Climate change may be taking some of the wind out of natures sails. A new study led by Simon Fraser University shows evidence of declining wind speeds in areas across the Pacific Northwest.
The findings, published this month in the journal Geophysical Research Letters, could have implications for wind farmers looking for locations with steady winds to set up their businesses.
Resulting air stagnation could also mean that atmospheric pollution would take longer to disperse, potentially giving rise to health concerns.
SFU researchers Brad Griffin, Karen Kohfeld and Andy Cooper analysed maximum and average daily wind speeds from 92 different wind measurement stations between 1950 and 2008. When they separated coastal from inland stations, trends became apparent.
They found the coastal winds to be stronger and followed an eight-to-nine year pattern while inland winds showed a gradual decline over time. Neither could be explained by any obvious climate swings, including such occurrences as El Nino.
Rather, Kohfeld speculates it may be the interaction of two separate climate oscillations that is modifying climate and controlling the speed of wind along the coast.
And while urbanization may have a role in stilling the inland winds, Kohfeld says there are likely bigger factors. A northerly shift of the Hadley Cell - the global atmospheric circulation system that controls major wind patterns has been predicted by climate change forecasters.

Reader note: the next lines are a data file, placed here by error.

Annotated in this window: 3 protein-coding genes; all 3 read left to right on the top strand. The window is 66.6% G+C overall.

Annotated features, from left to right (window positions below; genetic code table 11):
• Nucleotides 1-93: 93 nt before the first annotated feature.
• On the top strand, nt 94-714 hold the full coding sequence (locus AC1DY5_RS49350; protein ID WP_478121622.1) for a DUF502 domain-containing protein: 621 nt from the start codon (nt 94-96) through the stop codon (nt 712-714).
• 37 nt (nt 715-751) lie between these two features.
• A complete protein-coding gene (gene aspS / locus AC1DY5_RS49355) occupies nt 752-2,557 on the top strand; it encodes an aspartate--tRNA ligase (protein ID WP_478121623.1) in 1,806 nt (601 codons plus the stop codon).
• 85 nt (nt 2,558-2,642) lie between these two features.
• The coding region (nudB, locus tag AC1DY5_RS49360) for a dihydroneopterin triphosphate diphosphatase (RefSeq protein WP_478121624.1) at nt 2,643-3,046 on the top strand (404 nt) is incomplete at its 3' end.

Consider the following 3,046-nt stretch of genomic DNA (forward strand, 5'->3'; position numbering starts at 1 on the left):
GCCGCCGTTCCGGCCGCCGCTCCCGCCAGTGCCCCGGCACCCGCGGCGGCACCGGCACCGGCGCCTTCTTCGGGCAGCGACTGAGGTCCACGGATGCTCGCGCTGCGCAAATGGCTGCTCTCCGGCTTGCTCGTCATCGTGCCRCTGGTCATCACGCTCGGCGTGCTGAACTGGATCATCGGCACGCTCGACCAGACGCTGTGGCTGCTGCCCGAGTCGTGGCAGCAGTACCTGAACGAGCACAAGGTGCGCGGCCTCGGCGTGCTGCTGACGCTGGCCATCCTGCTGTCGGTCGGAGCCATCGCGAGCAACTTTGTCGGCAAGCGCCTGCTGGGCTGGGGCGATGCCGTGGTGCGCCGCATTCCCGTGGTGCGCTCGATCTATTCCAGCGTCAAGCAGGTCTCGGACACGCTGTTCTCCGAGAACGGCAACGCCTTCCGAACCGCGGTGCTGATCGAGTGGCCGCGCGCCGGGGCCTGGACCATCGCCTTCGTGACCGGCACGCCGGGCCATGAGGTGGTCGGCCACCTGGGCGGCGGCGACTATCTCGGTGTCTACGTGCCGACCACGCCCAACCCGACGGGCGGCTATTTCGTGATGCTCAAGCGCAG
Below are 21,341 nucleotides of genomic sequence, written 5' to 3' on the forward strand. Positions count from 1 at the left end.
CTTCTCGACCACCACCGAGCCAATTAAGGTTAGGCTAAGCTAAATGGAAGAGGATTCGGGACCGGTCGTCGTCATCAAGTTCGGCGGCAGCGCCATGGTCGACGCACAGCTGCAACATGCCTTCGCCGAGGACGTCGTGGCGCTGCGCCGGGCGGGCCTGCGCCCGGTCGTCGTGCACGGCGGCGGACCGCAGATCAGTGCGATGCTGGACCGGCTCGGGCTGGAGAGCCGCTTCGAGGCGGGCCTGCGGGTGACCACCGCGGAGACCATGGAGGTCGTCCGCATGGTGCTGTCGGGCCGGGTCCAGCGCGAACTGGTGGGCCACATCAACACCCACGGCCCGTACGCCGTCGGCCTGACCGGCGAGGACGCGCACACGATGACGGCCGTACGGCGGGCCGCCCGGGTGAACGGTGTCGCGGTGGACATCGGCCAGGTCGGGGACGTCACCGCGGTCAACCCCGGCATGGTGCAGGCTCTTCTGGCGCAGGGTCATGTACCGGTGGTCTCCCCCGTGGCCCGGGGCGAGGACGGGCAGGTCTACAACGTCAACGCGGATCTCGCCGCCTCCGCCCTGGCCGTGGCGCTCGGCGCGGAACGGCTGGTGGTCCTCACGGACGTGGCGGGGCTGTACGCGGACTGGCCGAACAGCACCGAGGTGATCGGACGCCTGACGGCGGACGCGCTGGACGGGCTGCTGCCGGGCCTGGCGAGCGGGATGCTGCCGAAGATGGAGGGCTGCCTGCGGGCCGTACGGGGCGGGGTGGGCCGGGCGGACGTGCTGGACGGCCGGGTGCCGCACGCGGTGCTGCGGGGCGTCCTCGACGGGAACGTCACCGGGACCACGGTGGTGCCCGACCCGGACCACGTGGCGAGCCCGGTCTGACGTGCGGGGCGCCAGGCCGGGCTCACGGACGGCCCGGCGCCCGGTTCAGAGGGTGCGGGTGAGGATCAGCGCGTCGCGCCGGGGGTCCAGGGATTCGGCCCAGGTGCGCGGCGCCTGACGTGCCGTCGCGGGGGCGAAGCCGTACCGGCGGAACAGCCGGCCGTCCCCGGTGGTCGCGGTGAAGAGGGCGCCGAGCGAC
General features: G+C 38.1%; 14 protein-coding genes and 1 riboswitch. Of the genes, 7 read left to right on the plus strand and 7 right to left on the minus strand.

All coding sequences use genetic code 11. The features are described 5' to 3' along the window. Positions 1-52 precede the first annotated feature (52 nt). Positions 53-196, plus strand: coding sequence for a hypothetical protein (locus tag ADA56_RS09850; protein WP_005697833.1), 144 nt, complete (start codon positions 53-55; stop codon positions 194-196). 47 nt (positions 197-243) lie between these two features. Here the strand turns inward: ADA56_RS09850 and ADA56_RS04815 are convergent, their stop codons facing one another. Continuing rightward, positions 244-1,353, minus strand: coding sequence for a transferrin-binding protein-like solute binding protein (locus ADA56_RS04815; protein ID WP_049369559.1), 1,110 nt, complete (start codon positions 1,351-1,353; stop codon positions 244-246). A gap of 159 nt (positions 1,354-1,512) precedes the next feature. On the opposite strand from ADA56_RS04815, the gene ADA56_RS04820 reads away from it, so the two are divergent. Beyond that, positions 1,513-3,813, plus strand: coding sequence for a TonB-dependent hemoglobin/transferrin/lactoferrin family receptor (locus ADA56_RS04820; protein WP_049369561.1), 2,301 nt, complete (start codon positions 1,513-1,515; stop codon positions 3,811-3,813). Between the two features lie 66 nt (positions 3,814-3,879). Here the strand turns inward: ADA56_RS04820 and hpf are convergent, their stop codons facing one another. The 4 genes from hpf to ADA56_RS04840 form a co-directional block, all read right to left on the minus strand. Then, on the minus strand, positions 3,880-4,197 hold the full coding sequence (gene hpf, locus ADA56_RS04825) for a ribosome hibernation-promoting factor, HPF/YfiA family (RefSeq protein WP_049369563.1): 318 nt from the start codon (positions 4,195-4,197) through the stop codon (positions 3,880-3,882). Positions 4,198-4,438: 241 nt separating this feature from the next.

That could bring lower pressure differences or extensive high pressure zones and lower wind speeds to mid-latitudes around the world, says Kohfeld, who holds a Canada Research Chair in Climate Resources and Global Change.
Another recent study by European researchers has suggested that land-use changes and more extensive vegetation might also be slowing the winds down.
The researchers plan to extend the study to more northern areas and do more detailed comparisons with climate models.
Griffin is currently working with SFUs Energy Materials and Resources group and is preparing a series of policy briefings on energy and climate for the Pacific Institute for Climate Solutions (PICS).
Explore further: Radioisotope studies show the continental crust formed 3 billion years ago